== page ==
Use of enclosed thin laminar liquid flows above ablation area for control of ejected material during excimer machining

Dowding, Colin and Lawrence, Jonathan (2009) Use of enclosed thin laminar liquid flows above ablation area for control of ejected material during excimer machining. In: ICALEO 2009, 2nd - 5th November 2009, Orlando, FL, USA..

Documents
Paper_M107.pdf
Final Published verision (I had to format it correctly myself for publication: the Laser Institute of America should have done no more formatting in their published version)
[img]
[Download]
Request a copy
[img] PDF
Paper_M107.pdf - Whole Document
Restricted to Repository staff only

2MB

Official URL: http://www.lia.org/store/product/ICAL09_M107

Abstract

The performance of laser ablation generated debris
control by means of open immersion techniques have
been shown to be limited by flow surface ripple effects
on the beam and the action of ablation plume pressure
loss by splashing of the immersion fluid. To eradicate
these issues a closed technique has been developed
which ensured a controlled geometry for both the
optical interfaces of the flowing liquid film. This had
the action of preventing splashing, ensuring repeatable
machining conditions and allowed for control of liquid
flow velocity. To investigate the performance benefits
of this closed immersion technique bisphenol A
polycarbonate samples have been machined using
filtered water at a number of flow velocities. The
results demonstrate the efficacy of the closed
immersion technique: a 93% decrease in debris is
produced when machining under closed filtered water
immersion; the average debris particle size becomes
larger, with an equal proportion of small and medium
sized debris being produced when laser machining
under closed flowing filtered water immersion; large
debris is shown to be displaced further by a given flow
velocity than smaller debris, showing that the action of
flow turbulence in the duct has more impact on smaller
debris. Low flow velocities were found to be less
effective at controlling the positional trend of
deposition of laser ablation generated debris than high
flow velocities; but, use of excessive flow velocities
resulted in turbulence motivated deposition. This work
is of interest to the laser micromachining community
and may aide in the manufacture of 2.5D laser etched
patterns covering large area wafers and could be
applied to a range of wavelengths and laser types.

Item Type:Conference or Workshop Item (Presentation)
Additional Information:The performance of laser ablation generated debris control by means of open immersion techniques have been shown to be limited by flow surface ripple effects on the beam and the action of ablation plume pressure loss by splashing of the immersion fluid. To eradicate these issues a closed technique has been developed which ensured a controlled geometry for both the optical interfaces of the flowing liquid film. This had the action of preventing splashing, ensuring repeatable machining conditions and allowed for control of liquid flow velocity. To investigate the performance benefits of this closed immersion technique bisphenol A polycarbonate samples have been machined using filtered water at a number of flow velocities. The results demonstrate the efficacy of the closed immersion technique: a 93% decrease in debris is produced when machining under closed filtered water immersion; the average debris particle size becomes larger, with an equal proportion of small and medium sized debris being produced when laser machining under closed flowing filtered water immersion; large debris is shown to be displaced further by a given flow velocity than smaller debris, showing that the action of flow turbulence in the duct has more impact on smaller debris. Low flow velocities were found to be less effective at controlling the positional trend of deposition of laser ablation generated debris than high flow velocities; but, use of excessive flow velocities resulted in turbulence motivated deposition. This work is of interest to the laser micromachining community and may aide in the manufacture of 2.5D laser etched patterns covering large area wafers and could be applied to a range of wavelengths and laser types.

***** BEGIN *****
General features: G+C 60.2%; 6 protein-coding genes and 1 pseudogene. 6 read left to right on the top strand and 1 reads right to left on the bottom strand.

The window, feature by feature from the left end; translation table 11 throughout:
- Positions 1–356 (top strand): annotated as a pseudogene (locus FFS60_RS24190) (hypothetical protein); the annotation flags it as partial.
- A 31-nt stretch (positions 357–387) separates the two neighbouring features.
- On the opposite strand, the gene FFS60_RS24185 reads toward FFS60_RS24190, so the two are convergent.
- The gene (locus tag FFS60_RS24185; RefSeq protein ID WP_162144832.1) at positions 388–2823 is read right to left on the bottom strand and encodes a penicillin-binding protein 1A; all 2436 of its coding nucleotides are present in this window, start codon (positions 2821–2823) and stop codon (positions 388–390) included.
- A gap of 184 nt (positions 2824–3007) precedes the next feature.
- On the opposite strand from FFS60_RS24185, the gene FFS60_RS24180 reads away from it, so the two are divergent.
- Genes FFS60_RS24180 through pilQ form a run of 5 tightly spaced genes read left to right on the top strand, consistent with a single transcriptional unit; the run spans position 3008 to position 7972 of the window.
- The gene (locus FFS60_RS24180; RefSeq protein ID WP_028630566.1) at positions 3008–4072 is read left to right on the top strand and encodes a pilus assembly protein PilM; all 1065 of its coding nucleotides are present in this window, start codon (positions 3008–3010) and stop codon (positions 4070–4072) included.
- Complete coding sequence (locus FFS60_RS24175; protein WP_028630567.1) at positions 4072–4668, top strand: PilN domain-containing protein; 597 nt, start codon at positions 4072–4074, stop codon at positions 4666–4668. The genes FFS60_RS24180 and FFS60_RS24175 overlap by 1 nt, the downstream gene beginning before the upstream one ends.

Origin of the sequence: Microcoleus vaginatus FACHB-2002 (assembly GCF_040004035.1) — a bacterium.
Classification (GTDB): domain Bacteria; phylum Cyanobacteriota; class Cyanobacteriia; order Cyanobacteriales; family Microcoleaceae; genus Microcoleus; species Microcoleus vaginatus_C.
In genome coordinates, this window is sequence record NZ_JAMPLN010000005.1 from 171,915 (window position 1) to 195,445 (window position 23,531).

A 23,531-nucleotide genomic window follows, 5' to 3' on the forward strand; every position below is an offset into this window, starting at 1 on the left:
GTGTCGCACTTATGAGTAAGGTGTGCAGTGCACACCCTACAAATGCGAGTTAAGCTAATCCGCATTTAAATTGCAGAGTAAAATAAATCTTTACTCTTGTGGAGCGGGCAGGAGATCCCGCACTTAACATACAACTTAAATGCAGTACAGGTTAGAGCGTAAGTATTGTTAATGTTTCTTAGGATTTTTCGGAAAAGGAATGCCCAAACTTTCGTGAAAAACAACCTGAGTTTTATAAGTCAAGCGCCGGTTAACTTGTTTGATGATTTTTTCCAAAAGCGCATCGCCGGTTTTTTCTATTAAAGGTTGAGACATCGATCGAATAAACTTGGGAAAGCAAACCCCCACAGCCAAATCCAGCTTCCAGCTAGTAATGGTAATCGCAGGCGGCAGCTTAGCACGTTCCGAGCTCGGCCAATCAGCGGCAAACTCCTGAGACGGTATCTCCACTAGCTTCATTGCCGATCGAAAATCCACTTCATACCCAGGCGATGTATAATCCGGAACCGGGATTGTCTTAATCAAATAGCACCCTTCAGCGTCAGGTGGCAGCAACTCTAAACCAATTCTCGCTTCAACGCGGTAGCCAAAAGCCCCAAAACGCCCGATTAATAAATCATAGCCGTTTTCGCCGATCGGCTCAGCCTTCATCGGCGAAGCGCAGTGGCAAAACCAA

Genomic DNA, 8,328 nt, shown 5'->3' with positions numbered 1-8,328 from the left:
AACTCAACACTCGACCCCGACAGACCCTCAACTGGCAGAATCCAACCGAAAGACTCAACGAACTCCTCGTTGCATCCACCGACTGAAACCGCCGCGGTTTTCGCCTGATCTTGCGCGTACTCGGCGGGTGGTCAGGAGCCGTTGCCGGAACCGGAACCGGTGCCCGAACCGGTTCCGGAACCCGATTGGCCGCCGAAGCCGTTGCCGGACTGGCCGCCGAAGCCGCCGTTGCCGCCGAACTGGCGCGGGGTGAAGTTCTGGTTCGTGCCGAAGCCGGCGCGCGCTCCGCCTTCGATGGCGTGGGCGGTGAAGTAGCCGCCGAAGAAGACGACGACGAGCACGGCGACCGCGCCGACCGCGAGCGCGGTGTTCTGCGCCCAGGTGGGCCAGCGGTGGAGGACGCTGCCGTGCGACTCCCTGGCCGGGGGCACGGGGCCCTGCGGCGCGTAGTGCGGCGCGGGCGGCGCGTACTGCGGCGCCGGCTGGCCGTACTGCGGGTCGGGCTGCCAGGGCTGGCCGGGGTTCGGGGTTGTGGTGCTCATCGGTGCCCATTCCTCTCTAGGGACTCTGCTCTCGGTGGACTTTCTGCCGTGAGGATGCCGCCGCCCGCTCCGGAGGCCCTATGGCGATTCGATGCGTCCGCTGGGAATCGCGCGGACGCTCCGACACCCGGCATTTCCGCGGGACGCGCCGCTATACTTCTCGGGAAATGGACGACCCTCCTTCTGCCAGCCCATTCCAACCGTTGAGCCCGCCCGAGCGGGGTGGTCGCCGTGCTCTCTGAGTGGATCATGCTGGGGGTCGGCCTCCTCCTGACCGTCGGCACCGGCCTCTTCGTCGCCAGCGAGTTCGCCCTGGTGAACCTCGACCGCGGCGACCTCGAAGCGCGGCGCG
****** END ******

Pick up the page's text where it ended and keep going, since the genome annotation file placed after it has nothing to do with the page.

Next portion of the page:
Keywords:KrF excimer laser, Ablation, debris control, Closed Liquid Immersion, Flow Velocity
Subjects:H Engineering > H680 Optoelectronic Engineering
F Physical Sciences > F361 Laser Physics
H Engineering > H700 Production and Manufacturing Engineering
H Engineering > H300 Mechanical Engineering
Divisions:College of Science > School of Engineering
ID Code:4027
Deposited By: Colin Dowding
Deposited On:18 Feb 2011 09:20
Last Modified:13 Mar 2013 08:56

Repository Staff Only: item control page